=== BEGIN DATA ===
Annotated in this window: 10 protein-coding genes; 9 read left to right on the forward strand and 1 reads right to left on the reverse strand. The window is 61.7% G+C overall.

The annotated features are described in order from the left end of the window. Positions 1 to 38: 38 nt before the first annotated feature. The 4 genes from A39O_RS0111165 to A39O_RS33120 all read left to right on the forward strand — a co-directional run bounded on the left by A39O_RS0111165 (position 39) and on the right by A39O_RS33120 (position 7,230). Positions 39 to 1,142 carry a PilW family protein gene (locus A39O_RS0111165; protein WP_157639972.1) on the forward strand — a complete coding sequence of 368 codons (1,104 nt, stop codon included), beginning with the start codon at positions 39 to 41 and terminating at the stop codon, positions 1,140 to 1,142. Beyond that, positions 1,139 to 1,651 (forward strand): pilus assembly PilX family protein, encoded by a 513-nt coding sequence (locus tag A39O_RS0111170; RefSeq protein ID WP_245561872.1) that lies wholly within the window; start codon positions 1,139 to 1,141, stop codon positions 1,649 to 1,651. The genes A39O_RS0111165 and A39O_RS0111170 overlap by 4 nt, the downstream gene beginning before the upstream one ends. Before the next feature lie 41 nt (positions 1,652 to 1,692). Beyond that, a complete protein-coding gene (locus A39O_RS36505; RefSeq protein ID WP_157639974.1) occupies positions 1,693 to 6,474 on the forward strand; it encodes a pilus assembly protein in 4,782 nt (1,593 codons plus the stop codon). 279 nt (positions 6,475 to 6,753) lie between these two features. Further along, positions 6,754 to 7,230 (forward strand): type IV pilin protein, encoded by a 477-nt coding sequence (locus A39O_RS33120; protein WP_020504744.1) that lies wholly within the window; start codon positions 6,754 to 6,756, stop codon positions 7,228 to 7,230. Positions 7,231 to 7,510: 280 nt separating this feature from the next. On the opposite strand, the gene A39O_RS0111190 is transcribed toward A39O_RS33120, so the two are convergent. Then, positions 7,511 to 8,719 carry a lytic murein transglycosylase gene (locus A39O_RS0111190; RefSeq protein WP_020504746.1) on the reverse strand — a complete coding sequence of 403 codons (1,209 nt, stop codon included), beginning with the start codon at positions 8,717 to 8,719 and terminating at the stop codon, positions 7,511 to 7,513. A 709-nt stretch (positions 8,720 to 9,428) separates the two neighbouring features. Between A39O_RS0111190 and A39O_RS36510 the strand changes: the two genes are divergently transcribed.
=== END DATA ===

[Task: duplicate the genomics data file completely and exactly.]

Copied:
Annotated in this window: 10 protein-coding genes; 9 read left to right on the forward strand and 1 reads right to left on the reverse strand. The window is 61.7% G+C overall.

The annotated features are described in order from the left end of the window. Positions 1 to 38: 38 nt before the first annotated feature. The 4 genes from A39O_RS0111165 to A39O_RS33120 all read left to right on the forward strand — a co-directional run bounded on the left by A39O_RS0111165 (position 39) and on the right by A39O_RS33120 (position 7,230). Positions 39 to 1,142 carry a PilW family protein gene (locus A39O_RS0111165; protein WP_157639972.1) on the forward strand — a complete coding sequence of 368 codons (1,104 nt, stop codon included), beginning with the start codon at positions 39 to 41 and terminating at the stop codon, positions 1,140 to 1,142. Beyond that, positions 1,139 to 1,651 (forward strand): pilus assembly PilX family protein, encoded by a 513-nt coding sequence (locus tag A39O_RS0111170; RefSeq protein ID WP_245561872.1) that lies wholly within the window; start codon positions 1,139 to 1,141, stop codon positions 1,649 to 1,651. The genes A39O_RS0111165 and A39O_RS0111170 overlap by 4 nt, the downstream gene beginning before the upstream one ends. Before the next feature lie 41 nt (positions 1,652 to 1,692). Beyond that, a complete protein-coding gene (locus A39O_RS36505; RefSeq protein ID WP_157639974.1) occupies positions 1,693 to 6,474 on the forward strand; it encodes a pilus assembly protein in 4,782 nt (1,593 codons plus the stop codon). 279 nt (positions 6,475 to 6,753) lie between these two features. Further along, positions 6,754 to 7,230 (forward strand): type IV pilin protein, encoded by a 477-nt coding sequence (locus A39O_RS33120; protein WP_020504744.1) that lies wholly within the window; start codon positions 6,754 to 6,756, stop codon positions 7,228 to 7,230. Positions 7,231 to 7,510: 280 nt separating this feature from the next. On the opposite strand, the gene A39O_RS0111190 is transcribed toward A39O_RS33120, so the two are convergent. Then, positions 7,511 to 8,719 carry a lytic murein transglycosylase gene (locus A39O_RS0111190; RefSeq protein WP_020504746.1) on the reverse strand — a complete coding sequence of 403 codons (1,209 nt, stop codon included), beginning with the start codon at positions 8,717 to 8,719 and terminating at the stop codon, positions 7,511 to 7,513. A 709-nt stretch (positions 8,720 to 9,428) separates the two neighbouring features. Between A39O_RS0111190 and A39O_RS36510 the strand changes: the two genes are divergently transcribed.